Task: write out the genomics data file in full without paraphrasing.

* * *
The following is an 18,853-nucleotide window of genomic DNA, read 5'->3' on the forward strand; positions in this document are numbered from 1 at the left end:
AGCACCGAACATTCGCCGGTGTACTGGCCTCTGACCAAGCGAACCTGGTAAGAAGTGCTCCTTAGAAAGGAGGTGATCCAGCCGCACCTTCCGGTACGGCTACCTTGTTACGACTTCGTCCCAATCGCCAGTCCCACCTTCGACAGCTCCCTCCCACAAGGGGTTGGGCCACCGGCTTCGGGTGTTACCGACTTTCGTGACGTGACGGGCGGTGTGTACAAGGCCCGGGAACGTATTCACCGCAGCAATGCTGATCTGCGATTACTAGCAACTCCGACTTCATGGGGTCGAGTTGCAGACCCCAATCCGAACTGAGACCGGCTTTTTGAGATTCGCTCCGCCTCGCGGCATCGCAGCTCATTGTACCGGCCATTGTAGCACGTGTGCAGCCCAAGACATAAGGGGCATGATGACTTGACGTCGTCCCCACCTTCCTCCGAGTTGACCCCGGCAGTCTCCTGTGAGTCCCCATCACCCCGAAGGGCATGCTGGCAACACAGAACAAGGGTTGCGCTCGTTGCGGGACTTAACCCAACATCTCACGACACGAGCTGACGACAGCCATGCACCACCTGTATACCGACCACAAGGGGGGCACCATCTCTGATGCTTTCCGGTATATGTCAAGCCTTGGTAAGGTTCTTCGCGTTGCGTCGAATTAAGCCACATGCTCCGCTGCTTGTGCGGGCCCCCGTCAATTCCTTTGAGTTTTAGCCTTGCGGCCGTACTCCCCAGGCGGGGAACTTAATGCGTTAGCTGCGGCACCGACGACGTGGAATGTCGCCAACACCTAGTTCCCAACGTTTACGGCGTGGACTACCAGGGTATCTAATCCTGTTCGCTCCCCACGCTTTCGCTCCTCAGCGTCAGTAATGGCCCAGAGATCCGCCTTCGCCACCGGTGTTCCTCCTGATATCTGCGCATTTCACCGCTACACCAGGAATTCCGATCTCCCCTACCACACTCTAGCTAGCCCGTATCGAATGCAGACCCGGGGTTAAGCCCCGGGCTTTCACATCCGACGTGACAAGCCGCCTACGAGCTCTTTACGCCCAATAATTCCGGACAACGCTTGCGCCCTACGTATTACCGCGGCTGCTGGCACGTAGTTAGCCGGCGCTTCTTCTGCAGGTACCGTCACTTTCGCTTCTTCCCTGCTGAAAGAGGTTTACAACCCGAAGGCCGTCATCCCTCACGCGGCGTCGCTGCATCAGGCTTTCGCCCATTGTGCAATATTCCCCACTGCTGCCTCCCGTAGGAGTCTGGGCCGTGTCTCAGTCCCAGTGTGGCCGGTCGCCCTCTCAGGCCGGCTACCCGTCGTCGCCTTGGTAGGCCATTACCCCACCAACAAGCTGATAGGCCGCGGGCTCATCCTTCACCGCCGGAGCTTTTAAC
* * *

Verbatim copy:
The following is an 18,853-nucleotide window of genomic DNA, read 5'->3' on the forward strand; positions in this document are numbered from 1 at the left end:
AGCACCGAACATTCGCCGGTGTACTGGCCTCTGACCAAGCGAACCTGGTAAGAAGTGCTCCTTAGAAAGGAGGTGATCCAGCCGCACCTTCCGGTACGGCTACCTTGTTACGACTTCGTCCCAATCGCCAGTCCCACCTTCGACAGCTCCCTCCCACAAGGGGTTGGGCCACCGGCTTCGGGTGTTACCGACTTTCGTGACGTGACGGGCGGTGTGTACAAGGCCCGGGAACGTATTCACCGCAGCAATGCTGATCTGCGATTACTAGCAACTCCGACTTCATGGGGTCGAGTTGCAGACCCCAATCCGAACTGAGACCGGCTTTTTGAGATTCGCTCCGCCTCGCGGCATCGCAGCTCATTGTACCGGCCATTGTAGCACGTGTGCAGCCCAAGACATAAGGGGCATGATGACTTGACGTCGTCCCCACCTTCCTCCGAGTTGACCCCGGCAGTCTCCTGTGAGTCCCCATCACCCCGAAGGGCATGCTGGCAACACAGAACAAGGGTTGCGCTCGTTGCGGGACTTAACCCAACATCTCACGACACGAGCTGACGACAGCCATGCACCACCTGTATACCGACCACAAGGGGGGCACCATCTCTGATGCTTTCCGGTATATGTCAAGCCTTGGTAAGGTTCTTCGCGTTGCGTCGAATTAAGCCACATGCTCCGCTGCTTGTGCGGGCCCCCGTCAATTCCTTTGAGTTTTAGCCTTGCGGCCGTACTCCCCAGGCGGGGAACTTAATGCGTTAGCTGCGGCACCGACGACGTGGAATGTCGCCAACACCTAGTTCCCAACGTTTACGGCGTGGACTACCAGGGTATCTAATCCTGTTCGCTCCCCACGCTTTCGCTCCTCAGCGTCAGTAATGGCCCAGAGATCCGCCTTCGCCACCGGTGTTCCTCCTGATATCTGCGCATTTCACCGCTACACCAGGAATTCCGATCTCCCCTACCACACTCTAGCTAGCCCGTATCGAATGCAGACCCGGGGTTAAGCCCCGGGCTTTCACATCCGACGTGACAAGCCGCCTACGAGCTCTTTACGCCCAATAATTCCGGACAACGCTTGCGCCCTACGTATTACCGCGGCTGCTGGCACGTAGTTAGCCGGCGCTTCTTCTGCAGGTACCGTCACTTTCGCTTCTTCCCTGCTGAAAGAGGTTTACAACCCGAAGGCCGTCATCCCTCACGCGGCGTCGCTGCATCAGGCTTTCGCCCATTGTGCAATATTCCCCACTGCTGCCTCCCGTAGGAGTCTGGGCCGTGTCTCAGTCCCAGTGTGGCCGGTCGCCCTCTCAGGCCGGCTACCCGTCGTCGCCTTGGTAGGCCATTACCCCACCAACAAGCTGATAGGCCGCGGGCTCATCCTTCACCGCCGGAGCTTTTAAC